Many Iranians took the Chinese name Li to use as their last name when they moved to China. One prominent family included Li Xian (Li Hsien) and Li Xun (Li Hsün), sources say that either one of them was responsible for writing the "Hai Yao Ben Cao" (Hai yao pen ts''ao), translating to "Pharmacopoeia of foreign drugs". Li Xun was interested in foreign drugs and his book, the Haiyao bencao, was all about foreign drugs. His family sold drugs for a living.
Li Hsien (Li Xian) had an older sister, Li Shun-Hsien (Li Shunxian), who was known for being beautiful, and a brother older than both of them named Li Hsün (Li Xun). They lived at the court of the royal family of Former Shu in Chengdu (modern day Sichuan). Li Shun-hsien also was a poet. Their family had come to China in 880 and were a wealthy merchant family. Li Hsien dealt with Daoist alchemy, perfumes and drugs.
The Huang Chao rebellion had earlier made their family flee. Li Su-sha, an Iranian who dealt in the incense trade, is speculated to be the grandfather of the three siblings.
Lo Hsiang- Lin wrote a biography of the three siblings. The family were Nestorian Christians. The two brothers then became Daoist. Li Hsün was also a poet who wrote in the manner of Chinese Song poetry. Li Hsien used urine to concoct "steroid sex hormones".
Iranians dominated the drug trade in China. In 824 Li Susha presented to Emperor Jingzong, the Chen xiang ting zi, a type of drug.
Li Hsün (Li Xun) wrote poems in the tz''u style and was one of its masters. He and his brother Li Hsien (Li Xian) traded in the drug business. The family lived in Sichuan.
Li Hsün (Li Xun) was known for his poetry . He was the author of Hai Yao Pen Tshao. He and his brother Li Hsien (Li Xian) were well known perfume merchants who lived in the 900s AD. They lived at the state of Shu''s court.
Li Hsün (Li Xun) and Li Hsien (Li Xian) were two brothers from an Iranian family who lived in Shu in Sichuan. the author of the Hai Yao Pen Tshao was Li Xun while the "alchemist" "naturalist" and "chess master" Li Xian wrote poetry like his brother. There is a famous Tencent qq for iranians in china Group name also is "Iranians in china" Group id is 237329365 Welcome all iraninasIranian women
From the tenth to twelfth century, Persian women were to be found in Guangzhou (Canton), some of them in the tenth century like Mei Zhu in the harem of the Emperor Liu Chang, and in the twelfth century large numbers of Persian women lived there, noted for wearing multiple earrings and "quarrelsome dispositions". It was recorded that "The Po- ssu-fu at Kuang-chou make holes all round their ears. There are some who wear more than twenty ear-rings." Descriptions of the sexual activities between Liu Chang and the Persian woman in the Song dynasty book the "Ch''ing-i-lu" by T''ao Ku were so graphic that the "Memoirs of the Research Department of the Toyo Bunko (the Oriental Library), Issue 2" refused to provide any quotes from it while discussing the subject. Liu had free time with the Persian women by delegating the task of governing to others. Multiple women originating from the Persian Gulf lived in Guangzhou''s foreign quarter, they were all called "Persian women" (波斯婦 Po-ssu-fu or Bosifu).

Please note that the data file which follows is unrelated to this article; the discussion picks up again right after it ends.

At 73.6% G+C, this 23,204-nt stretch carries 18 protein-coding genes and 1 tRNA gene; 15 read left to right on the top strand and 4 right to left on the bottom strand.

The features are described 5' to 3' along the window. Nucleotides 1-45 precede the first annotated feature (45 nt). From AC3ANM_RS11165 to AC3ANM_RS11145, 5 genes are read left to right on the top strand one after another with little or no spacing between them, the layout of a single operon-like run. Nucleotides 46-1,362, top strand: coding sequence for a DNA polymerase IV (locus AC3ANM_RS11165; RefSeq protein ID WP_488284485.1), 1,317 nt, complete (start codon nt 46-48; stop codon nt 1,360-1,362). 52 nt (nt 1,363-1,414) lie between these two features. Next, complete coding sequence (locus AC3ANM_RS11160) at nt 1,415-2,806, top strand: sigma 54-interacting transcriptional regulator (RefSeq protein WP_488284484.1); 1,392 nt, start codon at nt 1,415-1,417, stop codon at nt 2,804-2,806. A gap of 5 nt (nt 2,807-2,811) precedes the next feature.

Some scholars did not differentiate between Persian and Arab, and some say that the Chinese called all women coming from the Persian Gulf "Persian Women".
The young Chinese Emperor Liu Chang of the Southern Han dynasty had a harem, including one Persian girl he nicknamed Mei Zhu, which means "Beautiful Sow"(美豬). Liu liked the Persian girl (Mei Zhu) because of her brown skin color, described in French as "peau mate" (olive or light brown skinned). He and the Persian girl also liked to forced young couples to go naked and played with them in the palace.and he favored her by "doting" on her. During the first year of his reign, he was not over sixteen years old when he had a taste for intercourse with Persian girls. The Persian girl was called a "princess".
Descriptions of the sexual activities between Liu Chang and the Persian woman in the Song dynasty book the "Ch''ing-i-lu" by T''ao Ku were so graphic that the "Memoirs of the Research Department of the Toyo Bunko (the Oriental Library), Issue 2" refused to provide any quotes from it while discussing the subject. Liu had free time with the Persian women by delegating the task of governing to others.
The Wu Tai Shï says that ''Liu Ch''ang , Emperor of the Southern Han dynasty reigning at Canton, about A.D. 970]. "was dallying with his palace girls and Persian [波斯] women in the inner apartments, and left the government of his state to the ministers." The History of the Five Dynasties (Wu Tai Shih) stated that- "Liu Chang then with his court- ladies and Po-ssu woman, indulged in amorous affiurs in the harem".
Of the Chinese Li family in Quanzhou, Li Nu, the son of Li Lu, visited Hormuz in Persia in 1376, married a Persian or an Arab girl, and brought her back to Quanzhou. Li Nu was the ancestor of the Ming Dynasty reformer Li Chih.20th century
A prominent parsi community existed in Hong Kong, and dominated the opium trade.